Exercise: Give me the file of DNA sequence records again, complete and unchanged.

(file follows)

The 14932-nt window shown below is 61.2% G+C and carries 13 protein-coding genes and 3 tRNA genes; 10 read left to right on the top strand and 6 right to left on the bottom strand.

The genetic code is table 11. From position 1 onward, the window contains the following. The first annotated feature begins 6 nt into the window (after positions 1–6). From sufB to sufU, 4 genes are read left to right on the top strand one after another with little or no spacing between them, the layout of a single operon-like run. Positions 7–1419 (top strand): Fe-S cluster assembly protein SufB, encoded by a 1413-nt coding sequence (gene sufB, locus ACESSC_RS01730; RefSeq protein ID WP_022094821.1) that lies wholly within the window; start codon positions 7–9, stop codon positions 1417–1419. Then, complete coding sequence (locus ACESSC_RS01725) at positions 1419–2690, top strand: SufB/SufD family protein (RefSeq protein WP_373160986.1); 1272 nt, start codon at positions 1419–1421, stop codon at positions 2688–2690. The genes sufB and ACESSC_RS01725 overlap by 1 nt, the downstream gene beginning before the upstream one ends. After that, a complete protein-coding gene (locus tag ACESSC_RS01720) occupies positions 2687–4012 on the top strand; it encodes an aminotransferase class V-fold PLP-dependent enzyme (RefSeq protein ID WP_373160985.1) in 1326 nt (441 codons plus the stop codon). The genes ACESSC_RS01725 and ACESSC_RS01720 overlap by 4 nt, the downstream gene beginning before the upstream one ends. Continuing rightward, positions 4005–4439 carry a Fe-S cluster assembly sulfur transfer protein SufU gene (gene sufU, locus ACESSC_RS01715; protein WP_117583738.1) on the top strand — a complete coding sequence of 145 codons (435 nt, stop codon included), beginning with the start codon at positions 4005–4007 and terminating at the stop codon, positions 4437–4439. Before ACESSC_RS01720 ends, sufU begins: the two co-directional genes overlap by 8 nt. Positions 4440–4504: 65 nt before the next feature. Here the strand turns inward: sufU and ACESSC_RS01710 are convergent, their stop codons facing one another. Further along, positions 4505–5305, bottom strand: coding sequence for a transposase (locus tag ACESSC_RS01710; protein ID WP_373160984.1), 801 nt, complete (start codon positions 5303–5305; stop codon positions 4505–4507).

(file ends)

The 14932-nt window shown below is 61.2% G+C and carries 13 protein-coding genes and 3 tRNA genes; 10 read left to right on the top strand and 6 right to left on the bottom strand.

The genetic code is table 11. From position 1 onward, the window contains the following. The first annotated feature begins 6 nt into the window (after positions 1–6). From sufB to sufU, 4 genes are read left to right on the top strand one after another with little or no spacing between them, the layout of a single operon-like run. Positions 7–1419 (top strand): Fe-S cluster assembly protein SufB, encoded by a 1413-nt coding sequence (gene sufB, locus ACESSC_RS01730; RefSeq protein ID WP_022094821.1) that lies wholly within the window; start codon positions 7–9, stop codon positions 1417–1419. Then, complete coding sequence (locus ACESSC_RS01725) at positions 1419–2690, top strand: SufB/SufD family protein (RefSeq protein WP_373160986.1); 1272 nt, start codon at positions 1419–1421, stop codon at positions 2688–2690. The genes sufB and ACESSC_RS01725 overlap by 1 nt, the downstream gene beginning before the upstream one ends. After that, a complete protein-coding gene (locus tag ACESSC_RS01720) occupies positions 2687–4012 on the top strand; it encodes an aminotransferase class V-fold PLP-dependent enzyme (RefSeq protein ID WP_373160985.1) in 1326 nt (441 codons plus the stop codon). The genes ACESSC_RS01725 and ACESSC_RS01720 overlap by 4 nt, the downstream gene beginning before the upstream one ends. Continuing rightward, positions 4005–4439 carry a Fe-S cluster assembly sulfur transfer protein SufU gene (gene sufU, locus ACESSC_RS01715; protein WP_117583738.1) on the top strand — a complete coding sequence of 145 codons (435 nt, stop codon included), beginning with the start codon at positions 4005–4007 and terminating at the stop codon, positions 4437–4439. Before ACESSC_RS01720 ends, sufU begins: the two co-directional genes overlap by 8 nt. Positions 4440–4504: 65 nt before the next feature. Here the strand turns inward: sufU and ACESSC_RS01710 are convergent, their stop codons facing one another. Further along, positions 4505–5305, bottom strand: coding sequence for a transposase (locus tag ACESSC_RS01710; protein ID WP_373160984.1), 801 nt, complete (start codon positions 5303–5305; stop codon positions 4505–4507).